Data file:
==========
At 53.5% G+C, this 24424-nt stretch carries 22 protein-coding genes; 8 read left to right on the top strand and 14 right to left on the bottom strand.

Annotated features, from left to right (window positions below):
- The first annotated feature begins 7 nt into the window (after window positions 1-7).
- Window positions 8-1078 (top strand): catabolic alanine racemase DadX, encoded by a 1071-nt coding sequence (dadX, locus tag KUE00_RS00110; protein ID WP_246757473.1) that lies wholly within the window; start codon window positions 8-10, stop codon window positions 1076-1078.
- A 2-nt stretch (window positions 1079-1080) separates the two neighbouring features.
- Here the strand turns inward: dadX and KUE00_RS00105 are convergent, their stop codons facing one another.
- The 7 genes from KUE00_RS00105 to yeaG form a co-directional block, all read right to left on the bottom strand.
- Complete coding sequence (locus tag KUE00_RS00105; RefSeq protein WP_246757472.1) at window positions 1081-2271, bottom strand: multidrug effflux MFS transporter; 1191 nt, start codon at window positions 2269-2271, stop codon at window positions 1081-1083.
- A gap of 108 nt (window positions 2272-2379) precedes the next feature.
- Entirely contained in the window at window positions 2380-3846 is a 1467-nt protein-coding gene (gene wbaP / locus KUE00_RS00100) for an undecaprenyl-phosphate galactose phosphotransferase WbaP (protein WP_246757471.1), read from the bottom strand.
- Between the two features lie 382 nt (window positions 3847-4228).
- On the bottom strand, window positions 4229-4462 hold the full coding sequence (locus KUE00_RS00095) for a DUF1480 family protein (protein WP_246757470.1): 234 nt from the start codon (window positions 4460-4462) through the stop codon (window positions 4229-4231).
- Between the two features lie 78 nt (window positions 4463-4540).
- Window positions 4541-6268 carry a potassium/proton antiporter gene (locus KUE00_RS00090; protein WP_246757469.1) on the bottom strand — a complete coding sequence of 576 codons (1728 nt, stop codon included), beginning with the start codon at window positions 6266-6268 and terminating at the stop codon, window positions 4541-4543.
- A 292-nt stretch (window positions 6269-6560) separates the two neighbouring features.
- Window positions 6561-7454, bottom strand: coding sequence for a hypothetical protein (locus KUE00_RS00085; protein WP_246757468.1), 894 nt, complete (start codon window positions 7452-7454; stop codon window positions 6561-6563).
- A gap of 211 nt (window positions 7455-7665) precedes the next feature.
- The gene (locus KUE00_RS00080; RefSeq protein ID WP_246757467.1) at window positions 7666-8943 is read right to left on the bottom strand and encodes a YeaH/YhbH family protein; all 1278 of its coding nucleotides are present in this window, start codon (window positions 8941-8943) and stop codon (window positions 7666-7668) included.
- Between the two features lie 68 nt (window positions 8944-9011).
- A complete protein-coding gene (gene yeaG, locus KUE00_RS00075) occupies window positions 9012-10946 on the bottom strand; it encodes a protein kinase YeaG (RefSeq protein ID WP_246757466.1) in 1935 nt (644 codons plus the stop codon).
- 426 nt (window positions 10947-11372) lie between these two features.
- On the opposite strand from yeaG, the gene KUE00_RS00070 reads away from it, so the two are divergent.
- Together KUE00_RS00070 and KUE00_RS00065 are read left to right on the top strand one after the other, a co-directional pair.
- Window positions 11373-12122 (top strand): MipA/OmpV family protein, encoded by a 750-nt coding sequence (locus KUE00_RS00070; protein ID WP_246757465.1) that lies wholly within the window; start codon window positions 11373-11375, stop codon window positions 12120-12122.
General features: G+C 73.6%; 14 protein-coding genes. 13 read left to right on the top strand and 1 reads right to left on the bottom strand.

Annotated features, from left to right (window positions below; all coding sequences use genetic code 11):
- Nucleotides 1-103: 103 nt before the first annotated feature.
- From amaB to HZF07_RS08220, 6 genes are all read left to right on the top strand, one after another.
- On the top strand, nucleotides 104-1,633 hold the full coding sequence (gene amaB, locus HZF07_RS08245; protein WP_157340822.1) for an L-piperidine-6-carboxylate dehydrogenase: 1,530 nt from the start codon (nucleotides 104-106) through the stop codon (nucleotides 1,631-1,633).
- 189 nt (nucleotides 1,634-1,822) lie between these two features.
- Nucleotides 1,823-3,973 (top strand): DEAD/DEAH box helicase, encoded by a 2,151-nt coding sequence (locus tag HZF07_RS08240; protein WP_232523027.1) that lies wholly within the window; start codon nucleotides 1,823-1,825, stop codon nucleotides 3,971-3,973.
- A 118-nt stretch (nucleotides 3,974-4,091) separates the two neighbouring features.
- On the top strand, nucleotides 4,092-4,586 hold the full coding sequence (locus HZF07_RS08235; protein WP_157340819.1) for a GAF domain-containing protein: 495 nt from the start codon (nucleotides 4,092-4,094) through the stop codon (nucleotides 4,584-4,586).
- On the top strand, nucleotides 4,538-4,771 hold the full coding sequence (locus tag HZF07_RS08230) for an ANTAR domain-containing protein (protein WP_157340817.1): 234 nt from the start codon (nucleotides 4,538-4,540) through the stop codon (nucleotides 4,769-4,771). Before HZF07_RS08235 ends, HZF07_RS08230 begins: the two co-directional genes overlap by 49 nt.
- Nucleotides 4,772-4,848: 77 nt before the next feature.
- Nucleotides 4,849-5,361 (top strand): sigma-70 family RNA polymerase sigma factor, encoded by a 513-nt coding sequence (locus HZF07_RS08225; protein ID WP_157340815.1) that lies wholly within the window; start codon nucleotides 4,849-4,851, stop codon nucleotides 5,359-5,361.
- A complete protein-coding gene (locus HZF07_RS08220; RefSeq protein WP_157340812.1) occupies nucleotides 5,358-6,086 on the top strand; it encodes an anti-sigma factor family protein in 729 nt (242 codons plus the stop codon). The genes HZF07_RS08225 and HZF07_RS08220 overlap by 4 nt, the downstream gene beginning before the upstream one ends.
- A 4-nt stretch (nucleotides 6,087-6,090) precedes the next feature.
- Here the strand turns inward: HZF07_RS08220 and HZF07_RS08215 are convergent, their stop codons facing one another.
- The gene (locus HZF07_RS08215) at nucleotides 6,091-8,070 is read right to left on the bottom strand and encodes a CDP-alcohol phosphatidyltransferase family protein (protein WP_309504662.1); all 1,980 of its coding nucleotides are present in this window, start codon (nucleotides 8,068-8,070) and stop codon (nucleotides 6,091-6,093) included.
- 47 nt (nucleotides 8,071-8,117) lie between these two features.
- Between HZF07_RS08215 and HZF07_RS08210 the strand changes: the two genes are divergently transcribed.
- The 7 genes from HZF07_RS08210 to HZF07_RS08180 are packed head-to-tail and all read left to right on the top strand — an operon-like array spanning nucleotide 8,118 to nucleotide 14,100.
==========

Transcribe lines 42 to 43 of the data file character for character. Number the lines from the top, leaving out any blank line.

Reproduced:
- Between HZF07_RS08215 and HZF07_RS08210 the strand changes: the two genes are divergently transcribed.
- The 7 genes from HZF07_RS08210 to HZF07_RS08180 are packed head-to-tail and all read left to right on the top strand — an operon-like array spanning nucleotide 8,118 to nucleotide 14,100.